Friday, April 25, 2008

Halfway There

Aside from the fact that the sun isn't quite out as of yet, I expect today, Friday, will be a nice day. It's the end of a long, difficult week -- yet another -- and despite the fact Kaia's back in SF and I'm back in NYC, I'm looking forward to the weekend.

It's strange coming home to an empty apartment; more importantly, I wouldn't mind coming home to an empty apartment if I knew she was elsewhere nearby. Knowing she's not within a subway, bus or cab ride's distance is the really shitty part of the whole equation. But given the near future's plans for this summer, knowing this temporary situation is about to change -- for the better, and permanently -- is worth our patience.

In the meantime, I've got shitloads to do since I missed a couple days this week due to the holiday, so I'll probably be buried in paper this weekend. Considering it's supposed to be rainy and bleak, I doubt very much I'll miss running around with my other half. It will definitely be strange not having her around to make me laugh or to make laugh, and even when it's crappy and rainy outside she always manages to make me smile no matter what, so whether it's rainy or beautiful out, not having her there will make the weather sort of inconsequential.

There isn't much news beyond that to address; we've been attempting to settle back into our "normal" routines -- or irregular ones, if you're keeping score -- and both of us have been trying to get sleep and back on the clock vis-a-vis work and life. The problem is that since we're an integral part of one another's lives, that re-emergence is difficult, to say the least. It's a bit like the lyrics from Peter Gabriel's "Washing Of The Water." The song, which comes from his album "Us," is a confession about his break-up with Roseanna Arquette. While we're not broken up, every time she and I part company for a matter of weeks or months, we both sense that same sort of loss inherent in a long absence, which in many ways mirrors a break-up. Of course we don't have the same sense of emotional loss that break-ups incur, but not having your best friend there with you after having her there every minute of every day is jarring and an experience I'm glad to say will soon be coming to an end.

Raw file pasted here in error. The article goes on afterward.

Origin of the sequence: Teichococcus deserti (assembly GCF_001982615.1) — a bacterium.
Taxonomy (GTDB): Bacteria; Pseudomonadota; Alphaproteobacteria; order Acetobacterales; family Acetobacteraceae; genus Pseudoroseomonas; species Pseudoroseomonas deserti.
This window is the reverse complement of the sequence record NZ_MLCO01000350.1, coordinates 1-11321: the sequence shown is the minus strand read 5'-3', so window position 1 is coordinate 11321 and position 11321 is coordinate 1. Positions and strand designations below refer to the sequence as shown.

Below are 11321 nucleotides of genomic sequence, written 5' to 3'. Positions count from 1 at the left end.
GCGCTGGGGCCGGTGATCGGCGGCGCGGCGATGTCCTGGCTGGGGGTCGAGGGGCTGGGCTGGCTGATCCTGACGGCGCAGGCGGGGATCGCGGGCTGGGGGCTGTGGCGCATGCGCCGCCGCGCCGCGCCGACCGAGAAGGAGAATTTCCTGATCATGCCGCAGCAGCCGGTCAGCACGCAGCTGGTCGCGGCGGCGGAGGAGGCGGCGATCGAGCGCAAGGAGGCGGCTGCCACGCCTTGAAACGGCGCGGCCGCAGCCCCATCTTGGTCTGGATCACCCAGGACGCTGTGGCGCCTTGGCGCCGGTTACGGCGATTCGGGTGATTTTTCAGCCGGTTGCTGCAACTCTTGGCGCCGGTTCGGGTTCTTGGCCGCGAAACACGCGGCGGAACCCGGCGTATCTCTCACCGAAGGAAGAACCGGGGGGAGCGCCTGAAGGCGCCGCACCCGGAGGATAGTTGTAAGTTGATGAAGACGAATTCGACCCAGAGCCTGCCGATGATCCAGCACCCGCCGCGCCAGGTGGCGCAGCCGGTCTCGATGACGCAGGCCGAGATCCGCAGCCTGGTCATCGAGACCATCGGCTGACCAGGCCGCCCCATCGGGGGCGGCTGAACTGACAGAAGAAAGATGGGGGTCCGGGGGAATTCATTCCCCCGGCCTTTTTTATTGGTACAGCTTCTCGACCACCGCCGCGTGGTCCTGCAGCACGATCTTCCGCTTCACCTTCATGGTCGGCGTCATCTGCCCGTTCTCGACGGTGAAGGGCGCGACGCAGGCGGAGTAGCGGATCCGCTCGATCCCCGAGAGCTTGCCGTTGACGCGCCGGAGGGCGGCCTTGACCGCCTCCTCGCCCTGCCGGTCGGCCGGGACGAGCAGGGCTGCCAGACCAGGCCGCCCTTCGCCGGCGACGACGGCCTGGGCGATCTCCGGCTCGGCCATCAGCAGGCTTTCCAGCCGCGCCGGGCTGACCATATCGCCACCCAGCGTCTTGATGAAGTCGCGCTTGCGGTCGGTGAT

My apologies for today's dark, less-than-uplifting observations; for the most part, it's easy for me to look beyond the half-emptiness of the glass and see it as half-full. And this situation, despite the immediacy thereof, is actually a "half-full" one. However, as of the short term and how we each feel, that glass is half-empty for sure and we both are looking forward to when it's not just half-full but spilling over.

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